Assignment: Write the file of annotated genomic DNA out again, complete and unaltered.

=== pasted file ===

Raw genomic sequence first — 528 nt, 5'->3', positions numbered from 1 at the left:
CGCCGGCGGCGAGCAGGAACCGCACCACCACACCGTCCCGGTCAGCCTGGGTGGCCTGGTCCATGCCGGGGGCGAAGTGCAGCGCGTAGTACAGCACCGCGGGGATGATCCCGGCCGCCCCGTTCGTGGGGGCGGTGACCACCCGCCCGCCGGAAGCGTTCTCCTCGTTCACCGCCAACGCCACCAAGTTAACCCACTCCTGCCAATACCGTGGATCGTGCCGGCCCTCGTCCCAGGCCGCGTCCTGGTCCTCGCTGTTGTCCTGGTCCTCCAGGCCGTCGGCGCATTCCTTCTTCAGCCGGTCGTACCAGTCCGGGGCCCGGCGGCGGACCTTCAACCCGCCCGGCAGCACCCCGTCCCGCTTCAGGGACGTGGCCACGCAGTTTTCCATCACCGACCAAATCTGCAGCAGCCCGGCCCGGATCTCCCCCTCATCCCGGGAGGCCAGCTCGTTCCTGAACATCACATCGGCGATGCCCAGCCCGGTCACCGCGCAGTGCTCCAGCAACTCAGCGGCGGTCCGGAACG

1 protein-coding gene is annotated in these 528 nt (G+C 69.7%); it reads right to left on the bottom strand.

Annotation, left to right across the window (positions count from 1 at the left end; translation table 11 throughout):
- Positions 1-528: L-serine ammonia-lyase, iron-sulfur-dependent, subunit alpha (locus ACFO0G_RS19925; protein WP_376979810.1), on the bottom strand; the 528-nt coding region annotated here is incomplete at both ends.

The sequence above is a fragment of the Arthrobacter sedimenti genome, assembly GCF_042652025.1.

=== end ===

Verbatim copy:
Raw genomic sequence first — 528 nt, 5'->3', positions numbered from 1 at the left:
CGCCGGCGGCGAGCAGGAACCGCACCACCACACCGTCCCGGTCAGCCTGGGTGGCCTGGTCCATGCCGGGGGCGAAGTGCAGCGCGTAGTACAGCACCGCGGGGATGATCCCGGCCGCCCCGTTCGTGGGGGCGGTGACCACCCGCCCGCCGGAAGCGTTCTCCTCGTTCACCGCCAACGCCACCAAGTTAACCCACTCCTGCCAATACCGTGGATCGTGCCGGCCCTCGTCCCAGGCCGCGTCCTGGTCCTCGCTGTTGTCCTGGTCCTCCAGGCCGTCGGCGCATTCCTTCTTCAGCCGGTCGTACCAGTCCGGGGCCCGGCGGCGGACCTTCAACCCGCCCGGCAGCACCCCGTCCCGCTTCAGGGACGTGGCCACGCAGTTTTCCATCACCGACCAAATCTGCAGCAGCCCGGCCCGGATCTCCCCCTCATCCCGGGAGGCCAGCTCGTTCCTGAACATCACATCGGCGATGCCCAGCCCGGTCACCGCGCAGTGCTCCAGCAACTCAGCGGCGGTCCGGAACG

1 protein-coding gene is annotated in these 528 nt (G+C 69.7%); it reads right to left on the bottom strand.

Annotation, left to right across the window (positions count from 1 at the left end; translation table 11 throughout):
- Positions 1-528: L-serine ammonia-lyase, iron-sulfur-dependent, subunit alpha (locus ACFO0G_RS19925; protein WP_376979810.1), on the bottom strand; the 528-nt coding region annotated here is incomplete at both ends.

The sequence above is a fragment of the Arthrobacter sedimenti genome, assembly GCF_042652025.1.